George Hotel and parish church
|Tideswell shown within Derbyshire|
|OS grid reference|
|Sovereign state||United Kingdom|
|EU Parliament||East Midlands|
Tideswell is a village and civil parish in the Peak District of Derbyshire, in England. It lies 6 miles (9.7 km) east of Buxton on the B6049, in a wide valley on a limestone plateau, at an altitude of 1,000 feet (300 m) above sea level, and is within the District of Derbyshire Dales. The population (including Wheston) was 1,820 in 2001, increasing slightly to 1,827 at the 2011 Census, making it the second-largest settlement within the National Park, after Bakewell.
There is some debate as to how the village got its name. The English Place Name Society accept it as being named after a Saxon chieftain named Tidi, others that the name comes from a "tiding well" situated in the north of the village.
Tideswell is known locally as Tidza or Tidsa. In addition, local residents are known as Sawyeds, owing to a traditional story about a farmer who freed his prize cow from a gate in which it had become entangled, by sawing its head off. Today the story is re-enacted raucously and colourfully every Wakes week by a local mummers group called the Tidza Guisers.
History and heritage
In the Middle Ages, Tideswell was a market town known for lead mining. The Tideswell lead miners were renowned for their strength and were much prized by the military authorities. The Domesday Book of 1086 lists TIDESUUELLE as the King's land in the charge of William Peverel with fewer than five households.
Tideswell is now best known for its 14th-century parish church, the Church of St John the Baptist, known as the "Cathedral of the Peak", which contains three 15th-century misericords. A sundial lies in the churchyard; it is positioned on steps which local historian Neville T. Sharpe thinks likely to be those of the village's market cross. A market and two-day fair were granted to the village in 1251. The Foljambe family, later the Foljambe baronets, were the principal landowners from the fourteenth to the eighteenth centuries.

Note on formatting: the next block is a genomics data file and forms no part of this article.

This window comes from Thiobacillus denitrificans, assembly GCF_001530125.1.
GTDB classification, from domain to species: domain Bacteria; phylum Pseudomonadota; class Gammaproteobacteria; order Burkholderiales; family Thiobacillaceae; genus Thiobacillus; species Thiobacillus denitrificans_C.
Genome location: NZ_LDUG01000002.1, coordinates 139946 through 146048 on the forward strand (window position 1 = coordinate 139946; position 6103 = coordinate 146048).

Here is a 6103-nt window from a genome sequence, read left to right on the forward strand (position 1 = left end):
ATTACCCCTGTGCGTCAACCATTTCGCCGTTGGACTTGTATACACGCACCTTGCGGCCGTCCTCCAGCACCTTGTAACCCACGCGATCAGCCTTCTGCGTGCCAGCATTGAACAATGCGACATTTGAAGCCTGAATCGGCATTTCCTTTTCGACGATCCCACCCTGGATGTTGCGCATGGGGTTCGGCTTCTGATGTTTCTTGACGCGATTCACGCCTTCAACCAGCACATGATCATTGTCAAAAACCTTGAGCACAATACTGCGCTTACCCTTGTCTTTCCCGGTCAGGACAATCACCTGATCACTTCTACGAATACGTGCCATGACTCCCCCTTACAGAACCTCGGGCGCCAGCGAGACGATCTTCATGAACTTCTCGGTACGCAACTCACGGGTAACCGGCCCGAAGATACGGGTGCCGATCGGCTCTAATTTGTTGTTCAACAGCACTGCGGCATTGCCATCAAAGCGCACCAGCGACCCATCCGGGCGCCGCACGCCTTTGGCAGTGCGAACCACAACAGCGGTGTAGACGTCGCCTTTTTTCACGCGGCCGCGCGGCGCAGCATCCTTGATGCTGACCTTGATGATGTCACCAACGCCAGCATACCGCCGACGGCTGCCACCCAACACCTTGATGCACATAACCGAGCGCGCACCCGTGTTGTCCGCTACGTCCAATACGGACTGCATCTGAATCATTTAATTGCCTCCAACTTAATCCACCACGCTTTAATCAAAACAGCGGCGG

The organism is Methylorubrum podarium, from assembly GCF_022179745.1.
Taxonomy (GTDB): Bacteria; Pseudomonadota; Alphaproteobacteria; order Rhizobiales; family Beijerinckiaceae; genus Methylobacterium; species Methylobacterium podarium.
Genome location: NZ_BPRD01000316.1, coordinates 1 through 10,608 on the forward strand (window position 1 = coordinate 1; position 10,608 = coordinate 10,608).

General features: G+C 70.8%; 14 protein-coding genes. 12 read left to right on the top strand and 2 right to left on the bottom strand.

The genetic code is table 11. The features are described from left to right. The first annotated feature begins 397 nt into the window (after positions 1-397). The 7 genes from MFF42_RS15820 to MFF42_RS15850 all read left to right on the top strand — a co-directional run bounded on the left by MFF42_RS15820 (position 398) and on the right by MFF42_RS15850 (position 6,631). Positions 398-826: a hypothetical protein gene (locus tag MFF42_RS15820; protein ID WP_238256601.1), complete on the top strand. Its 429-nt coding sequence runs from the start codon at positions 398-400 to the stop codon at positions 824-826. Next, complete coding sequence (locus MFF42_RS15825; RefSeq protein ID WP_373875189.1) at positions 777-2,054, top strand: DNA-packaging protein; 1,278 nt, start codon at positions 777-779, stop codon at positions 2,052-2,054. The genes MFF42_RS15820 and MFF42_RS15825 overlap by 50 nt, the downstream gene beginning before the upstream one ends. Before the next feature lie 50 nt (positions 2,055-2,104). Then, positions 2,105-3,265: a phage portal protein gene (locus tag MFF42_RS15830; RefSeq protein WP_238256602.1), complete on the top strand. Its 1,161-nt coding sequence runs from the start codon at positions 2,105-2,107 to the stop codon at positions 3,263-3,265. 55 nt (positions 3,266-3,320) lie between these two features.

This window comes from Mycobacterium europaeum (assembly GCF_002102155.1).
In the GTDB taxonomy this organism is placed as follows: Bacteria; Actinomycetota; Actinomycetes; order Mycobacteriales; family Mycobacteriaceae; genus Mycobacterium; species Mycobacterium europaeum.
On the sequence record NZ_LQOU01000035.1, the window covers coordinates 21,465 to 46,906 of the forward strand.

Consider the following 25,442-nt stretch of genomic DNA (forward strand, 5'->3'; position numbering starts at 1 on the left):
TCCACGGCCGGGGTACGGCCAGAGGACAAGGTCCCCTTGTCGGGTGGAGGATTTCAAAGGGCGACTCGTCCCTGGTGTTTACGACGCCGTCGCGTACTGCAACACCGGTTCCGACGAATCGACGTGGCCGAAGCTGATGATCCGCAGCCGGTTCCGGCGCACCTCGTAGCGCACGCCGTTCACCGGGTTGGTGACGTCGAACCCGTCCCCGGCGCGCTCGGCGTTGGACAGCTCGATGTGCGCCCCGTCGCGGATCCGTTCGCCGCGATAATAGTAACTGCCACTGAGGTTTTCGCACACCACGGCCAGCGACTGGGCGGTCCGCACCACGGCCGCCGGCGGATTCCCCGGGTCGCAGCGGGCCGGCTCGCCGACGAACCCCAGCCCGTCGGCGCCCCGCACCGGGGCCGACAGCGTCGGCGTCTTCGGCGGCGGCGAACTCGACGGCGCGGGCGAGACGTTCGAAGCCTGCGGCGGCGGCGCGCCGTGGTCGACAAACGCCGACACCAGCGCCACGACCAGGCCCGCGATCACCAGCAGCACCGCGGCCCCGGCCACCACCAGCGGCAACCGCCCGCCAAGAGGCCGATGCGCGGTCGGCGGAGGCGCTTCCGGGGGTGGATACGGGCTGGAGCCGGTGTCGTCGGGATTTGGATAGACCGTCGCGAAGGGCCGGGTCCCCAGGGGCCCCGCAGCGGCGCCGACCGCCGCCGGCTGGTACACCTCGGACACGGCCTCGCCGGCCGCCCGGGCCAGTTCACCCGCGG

The town has a week-long festival near the summer solstice known as the Wakes, culminating in "Big Saturday", which includes a torchlight procession through the streets, led by a brass band playing a unique tune called the Tideswell Processional, and townsfolk dancing a traditional weaving dance.
In May 2009, Tideswell won a £400,000 grant from the Big Lottery Fund's Village SOS programme. In a bid to help keep its village shops open and thriving—the village had lost over 20 shops in the preceding decade—Taste Tideswell was created. The venture aims to reconnect local people with their food and make Tideswell famous as a food destination. On 6 December 2010 the Tideswell School of Food opened, running full-priced cookery and brewing courses as well as subsidised community courses. The School of Food was intended to be the financial engine for the project that would help to develop work in the community. It closed during 2014 because of cashflow issues.
Tideswell Made is a quality mark that local food producers, retailers, public houses and holiday accommodation can buy into. Ensuring products are sourced as locally as possible and made locally, Tideswell Made is marketed by Taste Tideswell and helps local business get wider recognition for their locally made produce. Taste Tideswell has an education service, visiting schools with a variety of food- and growing-related activities. School groups also visit the School of Food for practical hands-on activities.
Behind the Parish Church, a small community garden has been developed to provide a training ground for those wanting to learn more about growing. There is also a small commercial kitchen available for hire by local food producers, particularly those who are looking to make the step up from home-based production. In May 2011, the first Tideswell Food Festival was held, attracting over 2,000 people, despite poor weather.
On 7 September 2011, as part of the Village SOS series on BBC One, the Taste Tideswell story was broadcast. Filmed over two years by Jane Beckwith and Mandy Wragg, and presented by Sarah Beeny, it showed the rapid development of the project, along with the individual story of Tim Nicol, the 'Village Champion' who moved to live in Tideswell for a year and helped the volunteer directors get Taste Tideswell off the ground. As of August 2011, Taste Tideswell employed eight members of staff, most of whom lived in the village, and had ten visiting chef/tutors on its books. Sadly, Tideswell School of Food was forced to close in October 2014 due to financial difficulties, but its legacy lives on and Tideswell annual Food Festival has continued to be a success each year.
Facilities and activities